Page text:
Happy New Year and welcome to 2018, the year that may very well be the best wine year of your life! My first recommendation to make this a reality is this wonderful Pinot Noir from Chile’s Casablanca Valley. Montsecano is a collaboration between Julio Donoso and the famous André Ostertag of Alsace, France. The wine is one of only two bottlings they do from two horse-plowed vineyards on their biodynamically farmed estate. It is fermented with indigenous yeasts in concrete egg fermenters, and from the urging of André’s son Arthur, 20 percent is whole cluster. All this produces a wine with a beautiful ruby red color and a perfumed nose of cherry, violets and raspberry. On the palate, these pure fruit flavors join a lively mouth feel with well-balanced acidity. This is probably the best vintage of this particular wine to date. It is so pretty and delicious that you can even drink it without food if you want. Cheers!

Divit’s Pick: Champagne

Every month we’re asked to pick a specific wine we’ve tried as our Wine of the Month. Well December is a time of celebration for a lot of people, so I pick Champagne. Not one specific Champagne, just Champagne in general. This year we have struck so many deals with importers through our distributors that we have the best selection of sale Champagne ever. Here are a few to choose from:

•    Jean Vesselle Brut Reserve  (Reg. $44)  Sale $34.95
•    Drappier Carte d’Or Brut  (Reg. $44)  Sale $34.95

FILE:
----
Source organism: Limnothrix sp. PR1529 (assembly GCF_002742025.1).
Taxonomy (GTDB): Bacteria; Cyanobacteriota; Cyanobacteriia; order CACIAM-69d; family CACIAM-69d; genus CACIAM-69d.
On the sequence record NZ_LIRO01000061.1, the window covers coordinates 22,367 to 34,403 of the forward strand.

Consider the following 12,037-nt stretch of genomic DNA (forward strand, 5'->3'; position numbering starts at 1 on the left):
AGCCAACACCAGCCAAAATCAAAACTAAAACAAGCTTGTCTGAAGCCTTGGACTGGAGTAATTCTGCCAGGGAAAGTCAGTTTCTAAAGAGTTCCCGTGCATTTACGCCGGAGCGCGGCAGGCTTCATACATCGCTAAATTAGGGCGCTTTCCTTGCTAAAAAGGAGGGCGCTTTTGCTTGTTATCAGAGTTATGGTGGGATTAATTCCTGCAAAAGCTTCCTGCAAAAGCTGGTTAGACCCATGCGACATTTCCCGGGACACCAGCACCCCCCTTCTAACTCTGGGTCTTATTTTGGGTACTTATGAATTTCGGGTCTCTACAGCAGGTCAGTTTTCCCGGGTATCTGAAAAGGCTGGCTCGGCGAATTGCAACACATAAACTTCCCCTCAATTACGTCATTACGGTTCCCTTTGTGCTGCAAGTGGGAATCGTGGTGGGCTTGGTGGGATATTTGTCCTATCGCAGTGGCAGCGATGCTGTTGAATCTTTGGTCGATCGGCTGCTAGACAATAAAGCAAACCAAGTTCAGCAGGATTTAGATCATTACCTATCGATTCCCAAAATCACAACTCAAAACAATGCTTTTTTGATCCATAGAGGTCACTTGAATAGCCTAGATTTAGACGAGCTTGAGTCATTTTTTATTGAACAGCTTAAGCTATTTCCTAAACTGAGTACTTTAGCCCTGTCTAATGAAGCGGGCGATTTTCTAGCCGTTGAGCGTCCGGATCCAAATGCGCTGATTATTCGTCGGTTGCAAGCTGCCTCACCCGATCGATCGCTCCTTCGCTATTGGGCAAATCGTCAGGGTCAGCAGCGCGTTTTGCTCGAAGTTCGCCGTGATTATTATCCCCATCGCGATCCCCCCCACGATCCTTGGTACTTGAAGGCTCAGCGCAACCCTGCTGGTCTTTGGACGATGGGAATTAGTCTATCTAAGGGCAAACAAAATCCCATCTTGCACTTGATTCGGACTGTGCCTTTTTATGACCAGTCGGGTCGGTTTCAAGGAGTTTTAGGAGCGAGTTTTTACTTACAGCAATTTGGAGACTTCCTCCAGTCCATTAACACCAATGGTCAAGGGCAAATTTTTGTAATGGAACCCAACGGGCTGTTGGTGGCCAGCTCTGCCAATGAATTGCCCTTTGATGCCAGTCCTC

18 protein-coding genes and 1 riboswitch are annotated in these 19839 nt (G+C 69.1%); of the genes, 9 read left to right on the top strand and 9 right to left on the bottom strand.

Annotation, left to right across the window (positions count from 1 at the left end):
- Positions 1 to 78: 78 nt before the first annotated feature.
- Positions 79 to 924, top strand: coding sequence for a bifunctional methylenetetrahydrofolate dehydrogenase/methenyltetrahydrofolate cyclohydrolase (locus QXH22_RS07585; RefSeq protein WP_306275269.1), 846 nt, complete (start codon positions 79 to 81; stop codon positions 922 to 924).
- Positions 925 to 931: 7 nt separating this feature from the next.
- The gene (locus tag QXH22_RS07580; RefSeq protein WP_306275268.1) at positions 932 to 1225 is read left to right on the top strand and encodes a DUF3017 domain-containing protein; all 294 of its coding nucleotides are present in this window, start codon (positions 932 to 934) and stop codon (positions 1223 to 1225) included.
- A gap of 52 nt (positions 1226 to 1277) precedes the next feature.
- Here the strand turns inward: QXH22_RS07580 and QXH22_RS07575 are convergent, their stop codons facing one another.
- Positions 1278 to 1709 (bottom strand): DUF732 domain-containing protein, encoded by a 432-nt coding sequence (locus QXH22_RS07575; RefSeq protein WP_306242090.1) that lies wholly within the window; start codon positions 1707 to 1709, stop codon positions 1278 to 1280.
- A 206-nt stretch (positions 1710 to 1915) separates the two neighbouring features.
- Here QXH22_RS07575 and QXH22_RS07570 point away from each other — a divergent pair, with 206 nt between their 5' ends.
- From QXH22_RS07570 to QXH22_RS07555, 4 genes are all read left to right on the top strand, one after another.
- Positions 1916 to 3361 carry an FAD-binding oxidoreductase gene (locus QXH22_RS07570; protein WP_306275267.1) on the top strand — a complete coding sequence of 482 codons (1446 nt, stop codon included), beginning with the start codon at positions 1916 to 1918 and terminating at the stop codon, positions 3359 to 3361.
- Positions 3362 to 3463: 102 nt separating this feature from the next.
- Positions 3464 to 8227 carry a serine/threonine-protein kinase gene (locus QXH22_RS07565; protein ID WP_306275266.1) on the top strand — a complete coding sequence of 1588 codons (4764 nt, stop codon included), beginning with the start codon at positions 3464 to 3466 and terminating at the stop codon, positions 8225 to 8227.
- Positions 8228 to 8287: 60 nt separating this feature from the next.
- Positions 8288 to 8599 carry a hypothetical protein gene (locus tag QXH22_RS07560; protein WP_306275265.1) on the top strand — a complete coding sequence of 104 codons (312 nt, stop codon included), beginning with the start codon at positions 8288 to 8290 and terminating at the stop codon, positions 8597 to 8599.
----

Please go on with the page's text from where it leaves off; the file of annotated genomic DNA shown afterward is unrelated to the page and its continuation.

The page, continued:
•    Aubry Brut  (Reg. $45)  Sale $34.95
•    Jean-Noel Haton Brut Rosé  (Reg. $44)  Sale $34.95
•    Louis Roederer Brut Premier  (Reg. $54)  Sale $44.95
•    Pol Roger Brut  (Reg. $60)  Sale $49.95
•    2008 Godme Brut Grand Cru (Reg. $59)  Sale $42.95

So many great wines, start drinking them today!!

Dave’s Pick: 2013 Quintet Pinot Noir, $45.00

This is a wine I’ve been wanting to try for some time. The Burg Hound, always a conservative rater, gave it 91 points—a rarity for him, especially for a wine from Oregon. The wine did not disappoint. The aromas are lovely if a bit reserved, offering floral red fruit with touches of herb and anise. This is an elegantly structured wine filled with silky berry fruit that caresses the palate and lingers on and on. That’s backed by layers of flavor that include tart cherry, mocha, leather and spice. Here’s the good news: if you are a fan of Burgundian Pinot Noir, this is a must try; a beautiful expression of the unique Ribbon Ridge terroir. Now for the bad news: we currently don’t have any in stock. The winery owner recently did a tasting at the shop and brought a bottle of his 2013. We are working on getting the distributor to bring some in for us. In the meantime, try their 2014, a bit more fruit forward effort that is sure to please a wide variety of wine lovers.